The Balcony People

westminster

This image comes from Westminster Presbyterian Church in Minneapolis, Minnesota and can be found on their website here.

This sermon was preached at First Presbyterian Church in Howell, Michigan and was focused upon the story that is told in Hebrews 12:1-2. An audio recording is above and a written manuscript is below.

Westminster Presbyterian Church in Minneapolis, Minnesota has a stunning balcony. It’s a balcony in the round.

Most churches, if they have a balcony, have that balcony placed on one side of the sanctuary, as it is in this sanctuary today. I attended a conference in Minneapolis years ago, hosted by this particular congregation, and I was so touched to see how their balcony nearly encircles the sanctuary. When it was full, it seemed like an image of that ‘Great Cloud of Witnesses’ before us, above us, with us, and worshipping alongside us.

Scripture speaks to us so beautifully at the beginning of the 12th chapter of Hebrews:

Therefore, since we are surrounded by so great a cloud of witnesses, let us also lay aside every weight and the sin that clings so closely, and let us run with perseverance the race that is set before us, looking to Jesus the pioneer and perfecter of our faith…

Since we are surrounded by so Great a Cloud of Witnesses…

Today is the first Sunday of November, and each year on this day, we celebrate All Saints Sunday together. We remember those who have gone before us — those who have surrounded us, and those who continue to witness to us through their lives, reminding us what it means to run this race, what it means to love deeply, and what it means to belong to one another. They teach us how to live fully, following Jesus, loving our neighbors, and surrounding our neighbors with compassion, mercy, belonging, protection, and dignity.

Today, we remember those who taught us to live this way.

In scripture, the word ‘remember’ means ‘to make present.’ That’s what we do every time we eat our sacred meal and say, ‘Do this in remembrance of me.’ We experience Jesus as present.

In a similar way, on All Saints Day, we experience a time that calls forth the presence of our beloved, departed ones, and the entire Church of every time and place. Their love and light are present, and we are emboldened once more to follow Jesus with all that with have, and with all that we are, to love God and to love our neighbors as ourselves.

Years ago, I encountered a beautiful quote that was being passed around quite a bit on social media. It’s a quote from author Linda Hogan. Take this in and know that this is true for us today. She says,

“Suddenly, all my ancestors are behind me.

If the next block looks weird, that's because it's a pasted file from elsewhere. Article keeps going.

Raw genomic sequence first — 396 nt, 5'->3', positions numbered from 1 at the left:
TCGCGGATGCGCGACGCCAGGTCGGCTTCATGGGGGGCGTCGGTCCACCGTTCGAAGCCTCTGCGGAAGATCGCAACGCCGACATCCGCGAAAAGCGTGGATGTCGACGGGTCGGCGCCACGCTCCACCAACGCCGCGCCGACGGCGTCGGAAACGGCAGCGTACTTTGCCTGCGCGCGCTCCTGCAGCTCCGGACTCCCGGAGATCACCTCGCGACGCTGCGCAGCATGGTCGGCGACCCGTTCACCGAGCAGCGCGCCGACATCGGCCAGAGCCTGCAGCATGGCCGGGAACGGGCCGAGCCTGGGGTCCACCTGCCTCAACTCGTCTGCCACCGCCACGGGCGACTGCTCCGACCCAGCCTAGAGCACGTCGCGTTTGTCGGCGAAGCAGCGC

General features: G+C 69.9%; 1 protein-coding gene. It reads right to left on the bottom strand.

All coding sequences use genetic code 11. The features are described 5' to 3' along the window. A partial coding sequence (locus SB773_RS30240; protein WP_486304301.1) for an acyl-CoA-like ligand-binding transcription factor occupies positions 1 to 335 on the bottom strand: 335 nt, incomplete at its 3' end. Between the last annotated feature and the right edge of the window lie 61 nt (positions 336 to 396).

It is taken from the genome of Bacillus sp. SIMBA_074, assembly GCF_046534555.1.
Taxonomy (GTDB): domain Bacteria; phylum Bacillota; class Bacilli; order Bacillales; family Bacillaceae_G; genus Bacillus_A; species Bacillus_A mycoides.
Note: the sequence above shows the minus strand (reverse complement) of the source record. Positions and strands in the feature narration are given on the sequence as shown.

‘Be still,’ they say.
‘Watch and listen.
You are the result of the love of thousands.’”

Isn’t that an incredible thing to ponder?

I’m just going to read it again:

“Suddenly, all my ancestors are behind me.
‘Be still,’ they say.
‘Watch and listen.
You are the result of the love of thousands.’”

And that’s true, isn’t it?

That may call forth our grief as we miss some of these loved ones. It may call forth our awe, as we continue to embody a sense of connectedness with them, and as we open our minds and hearts to discover that we are each connected to every person who has been and currently is a part of the Church, in every nation, and at every time, over many centuries. We are the result of the love of those thousands, and many more than thousands, also. Our faith has been formed by each of these. We are truly surrounded by a Great Cloud of Witnesses.

In 1997, Fred Rogers — Mr. Rogers— won a Lifetime Achievement Award Emmy. As he walked on stage to receive the award, the room was filled with so much appreciation, and before he ever said a word, there were smiles and tears.

But that appreciation grew even more when he began to speak. In his acceptance speech, Fred Rogers moved the spotlight away from himself toward the people who have shaped us — not only those who had shaped him, but people who have shaped all of us — people unseen, yet people with names known especially to us.

He said,

“All of us have special ones who have loved us into being. Would you just take, along with me, ten seconds to think of the people who have helped you become who you are — those who have cared about you and wanted what was best for you in life? Ten seconds of time. I’ll watch the time,” he said.

People giggled at that last part.

But then, you could see everyone’s minds go to very loving places. People sat in silence with tears in their eyes, remembering the presence of people who have loved them into being. It was a beautiful span of silence, filled with many memories.